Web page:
Alagi Yorro Jallow

(JollofNews) – One of the most annoying things about and African scholarship and academics, if one wants to do a thorough degree/undergrad/postgrad/PhD. studies in African Studies, one must go and study it in the United States or abroad because in African universities for some reason such a course seems (as we are told) absurdly useless (note the irony).

Then we have adults and leaders (people we are supposed to be looking up to here) stating on social media how decolonization and neocolonialism are being overstated as an excuse for laziness as well as the overuse of words like Eurocentric and Afrocentric.

The truth is these words have helped me to begin to unravel more of the collective African identity than the mere casual observation of the events around me in the past twenty years of my life. So, this line of reasoning is wrong.

We can’t just say Africans develop slowly because we are lazy. You can’t tell a depressed person they are not doing anything with their lives because they are lazy. What brought on the depression in the first place? They are sick and you must deal with the root cause of the sickness before any form of healing can start. If leaders aren’t leading well why is that? Is it because of the way we think? Our worldview? What brought on this worldview? You find colonization played a big role in how Africans began to view themselves in comparison to themselves, and, well, everyone else, thus the need to, as Ngugi Wa Thiong’o puts it, ‘Decolonize the Mind’.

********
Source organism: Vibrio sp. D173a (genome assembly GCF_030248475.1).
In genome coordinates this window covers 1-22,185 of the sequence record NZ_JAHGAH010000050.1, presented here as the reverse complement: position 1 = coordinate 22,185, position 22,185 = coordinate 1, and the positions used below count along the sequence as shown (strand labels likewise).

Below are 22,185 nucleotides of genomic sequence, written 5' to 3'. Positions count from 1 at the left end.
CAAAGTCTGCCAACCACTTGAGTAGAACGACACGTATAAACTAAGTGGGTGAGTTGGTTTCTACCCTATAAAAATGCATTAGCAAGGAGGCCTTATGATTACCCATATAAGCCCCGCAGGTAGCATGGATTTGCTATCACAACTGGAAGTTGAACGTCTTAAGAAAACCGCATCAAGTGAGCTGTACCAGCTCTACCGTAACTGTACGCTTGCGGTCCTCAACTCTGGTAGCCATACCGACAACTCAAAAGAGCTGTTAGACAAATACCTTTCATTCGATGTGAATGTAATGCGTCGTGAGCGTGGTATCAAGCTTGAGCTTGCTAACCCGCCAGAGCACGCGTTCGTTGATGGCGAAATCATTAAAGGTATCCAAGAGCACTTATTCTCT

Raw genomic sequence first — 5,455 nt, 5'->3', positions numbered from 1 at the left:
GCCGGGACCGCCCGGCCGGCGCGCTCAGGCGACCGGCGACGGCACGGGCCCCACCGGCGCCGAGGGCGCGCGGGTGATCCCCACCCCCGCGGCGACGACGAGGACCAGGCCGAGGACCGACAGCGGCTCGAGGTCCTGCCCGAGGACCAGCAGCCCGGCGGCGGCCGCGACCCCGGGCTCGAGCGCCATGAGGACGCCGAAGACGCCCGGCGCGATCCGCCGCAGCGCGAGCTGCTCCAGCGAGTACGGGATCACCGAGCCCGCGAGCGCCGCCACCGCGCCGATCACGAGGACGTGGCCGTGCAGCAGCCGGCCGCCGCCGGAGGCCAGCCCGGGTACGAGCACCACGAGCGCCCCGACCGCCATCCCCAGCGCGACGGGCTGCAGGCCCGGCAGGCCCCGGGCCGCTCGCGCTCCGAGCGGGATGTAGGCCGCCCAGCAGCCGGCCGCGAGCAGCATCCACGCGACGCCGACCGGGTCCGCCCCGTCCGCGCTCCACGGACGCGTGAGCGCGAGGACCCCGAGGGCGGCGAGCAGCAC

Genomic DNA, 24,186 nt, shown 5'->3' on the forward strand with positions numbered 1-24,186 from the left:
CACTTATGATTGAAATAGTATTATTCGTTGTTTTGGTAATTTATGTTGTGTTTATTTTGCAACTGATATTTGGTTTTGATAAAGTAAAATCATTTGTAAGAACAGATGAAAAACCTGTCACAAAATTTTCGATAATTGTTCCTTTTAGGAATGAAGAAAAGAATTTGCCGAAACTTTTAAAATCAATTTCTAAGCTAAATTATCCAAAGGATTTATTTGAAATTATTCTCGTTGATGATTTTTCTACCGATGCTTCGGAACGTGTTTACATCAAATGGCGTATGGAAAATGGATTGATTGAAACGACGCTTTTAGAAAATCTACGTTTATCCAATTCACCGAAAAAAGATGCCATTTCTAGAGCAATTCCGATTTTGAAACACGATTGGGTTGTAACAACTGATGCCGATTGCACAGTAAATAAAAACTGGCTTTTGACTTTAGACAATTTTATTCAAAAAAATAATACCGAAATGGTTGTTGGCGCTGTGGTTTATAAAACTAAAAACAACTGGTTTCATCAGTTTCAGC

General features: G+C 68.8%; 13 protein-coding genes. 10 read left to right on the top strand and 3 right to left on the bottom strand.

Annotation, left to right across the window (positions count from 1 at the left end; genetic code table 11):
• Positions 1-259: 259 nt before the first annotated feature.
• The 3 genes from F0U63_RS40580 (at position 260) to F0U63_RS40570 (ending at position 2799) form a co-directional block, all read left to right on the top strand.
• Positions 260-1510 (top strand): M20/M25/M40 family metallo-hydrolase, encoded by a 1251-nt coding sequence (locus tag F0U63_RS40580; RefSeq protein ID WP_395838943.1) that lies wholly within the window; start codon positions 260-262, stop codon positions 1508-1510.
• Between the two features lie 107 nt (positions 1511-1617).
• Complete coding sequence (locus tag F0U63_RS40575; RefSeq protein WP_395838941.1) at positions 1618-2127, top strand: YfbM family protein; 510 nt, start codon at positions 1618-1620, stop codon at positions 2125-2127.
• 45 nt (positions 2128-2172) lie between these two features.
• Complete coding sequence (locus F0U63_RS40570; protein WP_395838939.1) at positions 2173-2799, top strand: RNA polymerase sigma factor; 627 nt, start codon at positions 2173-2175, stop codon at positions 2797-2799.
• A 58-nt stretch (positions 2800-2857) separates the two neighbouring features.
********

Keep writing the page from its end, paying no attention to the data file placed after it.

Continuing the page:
Understanding why Africa is where it is, looking at its history, past mistakes and successes and learning from them is necessary to making any lasting change in a continent that has a lot of big talk about the leaders of tomorrow but which does nothing to prepare them to lead well.

Therefore, African Studies is important. Therefore, learning about people like Thomas Sankara, and Nyerere is important. Why reading Frantz Fanon’s book ‘Wretched of the Earth’ and seeing how he predicted things like tribalism and division becoming an issue after colonialism, is necessary. Because without knowledge and understanding of these things leaders will continue to lead in ignorance.

The author is founder and former managing editor of The Independent, the Gambia’s only private newspaper before it was banned by the government in 2005. He was a Reagan-Fascell Democracy Fellow at the National Endowment for Democracy, a 2007 Nieman fellow and is the author of Delayed Democracy: How Press Freedom Collapsed in Gambia published in 2013.